Fish Kill Causes and Prevention
Fish die as a result of a wide variety of natural and unnatural causes. They may die of old age, starvation, body injury, predation, stress, suffocation, water pollution, diseases, parasites, toxic algae, severe weather or other reasons.
A few dead fish floating on the surface of a pond or lake is not necessarily cause for alarm. However, when large numbers of fish of all sizes are found dead and dying over a long period of time, there is cause for concern. It is important to determine the causes of a fish kill to determine if future kills are preventable and to suggest the best protocol for prevention.
Low dissolved oxygen (D.O.) levels are the most common cause of fish kills. The amount of oxygen in a body of water will vary with water temperature, degree and type of bottom muck, algae and aquatic plant densities, and amount of sunlight.
As water temperatures increases, water “holds” less oxygen. But unfortunately, as water warms and holds less oxygen, fish, bacteria, algae and other aquatic life forms become more active and require more oxygen.
Aquatic plants are generally considered beneficial to bodies of water. They produce oxygen through the process of photosynthesis. As the amount of sunlight decreases, however, plants use more oxygen than they produce. At night, and during periods of low light, vegetation actually competes with fish for oxygen. Decomposing vegetation and mucky bottoms also require oxygen, making less available to fish. In Florida, most D.O. related fish kills occur in the warmer months from May through September.
Fish swimming near the surface of the water, and appearing to be gulping for air, indicate a low oxygen problem. A quick response can be the difference between losing or saving the fish in your pond or lake. It is important to recognize that repeated kills may necessitate the installation of an inexpensive aeration system that will help maintain consistent D.O. levels and improve overall water quality and fisheries.
During the spring and fall rainy seasons, stormwater runoff can lead to fish kills. Heavy rains can wash large amounts of organic material, nutrients and fertilizers into lakes, accelerating plant growth that can lead to oxygen depletion. Proper watershed management includes diverting or eliminating the sources of excessive nutrients (phosphorus and nitrogen) so they do not threaten fish life in lakes.
Chemicals, including herbicides and pesticides, entering a lake can lead directly to fish kills. Ammonia, which comes from animal wastes, is highly toxic to fish. Toxic chemicals usually affect all species and all sizes of fish.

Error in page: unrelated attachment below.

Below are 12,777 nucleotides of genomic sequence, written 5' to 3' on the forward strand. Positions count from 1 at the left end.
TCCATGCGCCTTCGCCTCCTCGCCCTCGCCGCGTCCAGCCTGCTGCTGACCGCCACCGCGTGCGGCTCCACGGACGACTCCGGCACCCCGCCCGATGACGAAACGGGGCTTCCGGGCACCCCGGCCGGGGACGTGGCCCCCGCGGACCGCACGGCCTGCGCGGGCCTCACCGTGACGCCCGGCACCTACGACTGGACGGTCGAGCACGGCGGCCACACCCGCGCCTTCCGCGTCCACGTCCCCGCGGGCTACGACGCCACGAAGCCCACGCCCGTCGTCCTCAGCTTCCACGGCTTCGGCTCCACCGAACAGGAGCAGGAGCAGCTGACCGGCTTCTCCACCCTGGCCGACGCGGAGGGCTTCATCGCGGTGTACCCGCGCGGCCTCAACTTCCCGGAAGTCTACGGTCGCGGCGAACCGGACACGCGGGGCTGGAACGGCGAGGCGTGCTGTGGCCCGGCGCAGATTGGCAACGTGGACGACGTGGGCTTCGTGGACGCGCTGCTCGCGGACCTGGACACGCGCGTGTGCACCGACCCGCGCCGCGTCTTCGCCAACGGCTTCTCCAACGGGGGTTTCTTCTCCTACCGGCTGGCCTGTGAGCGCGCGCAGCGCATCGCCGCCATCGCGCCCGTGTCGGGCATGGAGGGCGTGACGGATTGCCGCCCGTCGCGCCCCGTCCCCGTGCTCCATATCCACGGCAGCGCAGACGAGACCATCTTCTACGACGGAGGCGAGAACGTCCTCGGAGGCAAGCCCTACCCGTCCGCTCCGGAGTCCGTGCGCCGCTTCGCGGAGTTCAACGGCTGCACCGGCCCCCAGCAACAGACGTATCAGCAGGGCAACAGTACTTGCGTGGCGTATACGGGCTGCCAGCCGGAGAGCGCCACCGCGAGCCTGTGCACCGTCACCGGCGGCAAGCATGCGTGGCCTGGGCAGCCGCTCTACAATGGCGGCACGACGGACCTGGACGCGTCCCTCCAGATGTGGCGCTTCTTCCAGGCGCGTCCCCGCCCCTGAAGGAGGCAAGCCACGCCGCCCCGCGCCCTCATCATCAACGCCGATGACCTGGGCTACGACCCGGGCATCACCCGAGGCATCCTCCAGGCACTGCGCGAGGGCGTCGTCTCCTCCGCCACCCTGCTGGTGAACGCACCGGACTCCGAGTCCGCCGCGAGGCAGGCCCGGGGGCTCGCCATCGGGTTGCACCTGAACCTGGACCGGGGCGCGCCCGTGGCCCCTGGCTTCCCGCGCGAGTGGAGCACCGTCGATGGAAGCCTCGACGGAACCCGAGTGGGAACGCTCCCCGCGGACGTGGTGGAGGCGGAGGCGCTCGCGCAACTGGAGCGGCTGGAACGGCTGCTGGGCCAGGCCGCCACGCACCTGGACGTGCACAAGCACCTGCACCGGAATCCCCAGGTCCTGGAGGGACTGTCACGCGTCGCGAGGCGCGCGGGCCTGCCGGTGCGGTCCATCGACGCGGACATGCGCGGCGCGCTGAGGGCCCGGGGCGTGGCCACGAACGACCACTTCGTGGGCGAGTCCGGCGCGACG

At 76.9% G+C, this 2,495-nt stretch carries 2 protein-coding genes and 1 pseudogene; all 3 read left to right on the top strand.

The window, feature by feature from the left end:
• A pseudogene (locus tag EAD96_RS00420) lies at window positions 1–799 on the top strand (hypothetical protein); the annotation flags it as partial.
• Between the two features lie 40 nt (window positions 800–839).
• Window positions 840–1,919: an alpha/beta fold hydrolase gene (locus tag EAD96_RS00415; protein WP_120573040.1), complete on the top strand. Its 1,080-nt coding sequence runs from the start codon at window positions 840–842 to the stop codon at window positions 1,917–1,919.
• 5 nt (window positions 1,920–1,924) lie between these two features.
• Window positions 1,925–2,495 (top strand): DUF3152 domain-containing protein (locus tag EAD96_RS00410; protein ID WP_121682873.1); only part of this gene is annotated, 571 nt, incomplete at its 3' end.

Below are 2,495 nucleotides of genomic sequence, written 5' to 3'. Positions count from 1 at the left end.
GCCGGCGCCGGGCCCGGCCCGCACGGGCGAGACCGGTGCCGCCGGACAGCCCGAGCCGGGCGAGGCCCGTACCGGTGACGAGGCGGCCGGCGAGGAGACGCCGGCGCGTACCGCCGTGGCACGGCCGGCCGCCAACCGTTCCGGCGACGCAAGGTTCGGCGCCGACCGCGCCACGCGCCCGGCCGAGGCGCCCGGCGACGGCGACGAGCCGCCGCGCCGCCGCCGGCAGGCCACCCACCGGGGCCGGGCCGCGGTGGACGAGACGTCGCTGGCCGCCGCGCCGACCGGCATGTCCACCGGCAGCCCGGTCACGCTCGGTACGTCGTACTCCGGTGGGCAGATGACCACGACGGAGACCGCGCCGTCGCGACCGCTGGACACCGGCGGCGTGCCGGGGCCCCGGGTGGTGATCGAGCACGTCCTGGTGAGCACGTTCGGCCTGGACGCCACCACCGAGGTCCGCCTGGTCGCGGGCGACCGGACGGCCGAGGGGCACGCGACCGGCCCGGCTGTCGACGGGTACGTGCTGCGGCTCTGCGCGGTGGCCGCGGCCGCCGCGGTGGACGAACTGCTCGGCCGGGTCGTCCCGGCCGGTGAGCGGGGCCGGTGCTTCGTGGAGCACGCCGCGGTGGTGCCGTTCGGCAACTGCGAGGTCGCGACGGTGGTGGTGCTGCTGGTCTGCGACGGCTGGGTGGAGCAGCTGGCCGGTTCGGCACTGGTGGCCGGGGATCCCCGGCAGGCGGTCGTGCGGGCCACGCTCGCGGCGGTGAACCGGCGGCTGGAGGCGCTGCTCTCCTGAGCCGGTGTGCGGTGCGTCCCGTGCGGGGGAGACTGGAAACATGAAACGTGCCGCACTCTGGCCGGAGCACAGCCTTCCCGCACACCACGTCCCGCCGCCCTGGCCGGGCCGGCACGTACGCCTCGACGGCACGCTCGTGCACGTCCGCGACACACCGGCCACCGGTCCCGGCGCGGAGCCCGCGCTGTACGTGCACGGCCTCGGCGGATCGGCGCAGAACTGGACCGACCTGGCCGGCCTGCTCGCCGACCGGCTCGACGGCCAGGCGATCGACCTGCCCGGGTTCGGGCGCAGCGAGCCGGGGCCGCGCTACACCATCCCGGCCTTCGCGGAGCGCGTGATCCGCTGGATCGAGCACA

Early spring can be a dangerous time for fish. As water temperatures rise, populations of disease-causing organisms, such as bacteria and parasites, increase. These organisms can infest fish weakened by spawning activities and the stresses of winter and, if abundant, may kill them. Diseases in lakes seldom kill all the fish and are likely to affect only one or two species.
Turnover occurs in the spring and fall when surface water mixes with water near the bottom. That water may contain little or no oxygen. Carbon dioxide and hydrogen sulfide gasses that are potentially lethal to fish can build up in the lake’s deepest water and are quickly circulated throughout the lake during turnover.
Turnover is usually not harmful to fish. However, if strong winds, cold rains or rapid temperature changes accelerate the turnover process, fish can die as a result of suddenly being exposed to low quality water.
Your lake does not have to be a victim of a fish kill. People can prevent most fish kills by maintaining good water quality. However, once a kill starts, there is little that can be done.
Aquatic Systems, Inc.
Florida Game & Freshwater Commission
Fish Kills PDF
What are “Fish kills” The mass death of the fish population in any given body of water.
What are the signs of a fish kill? Distressed fish appear at the surface acting in a nervous or excited manner. Fish will actually can be seen coming to the surface and gulping air in an attempt to acquire the necessary oxygen needed to survive.
Do fish kills occur anytime? Yes, most frequently during dry seasons when areas of water shrink, crowding the populations into a smaller water area. The overcrowded fish soon use up the supply of dissolved oxygen in the water and a “normal” fish kill occurs.
Are fish kills obvious? As a rule, fish kills are obvious. If the kill happens in flowing water, the bloated dead fish may come to the surface after miles of underwater movement. This is rare, especially in fish kills involving “natural” kills.
What happens to the dead fish? Portions of the dead fish are eaten by other fish, waterfowl, turtles and other forms of wildlife, while the remainder decays, if man does not remove them.
Do decayed fish have any effect? Yes. The overall effect serves to balance the fertility of the water by returning the necessary minerals that are required for a future balanced fish population.
- Aquatic Management
- Water Testing & Mapping
- Wetlands & Preserves
- Midge Fly Control
- Fishery Management
- Compliance & Permitting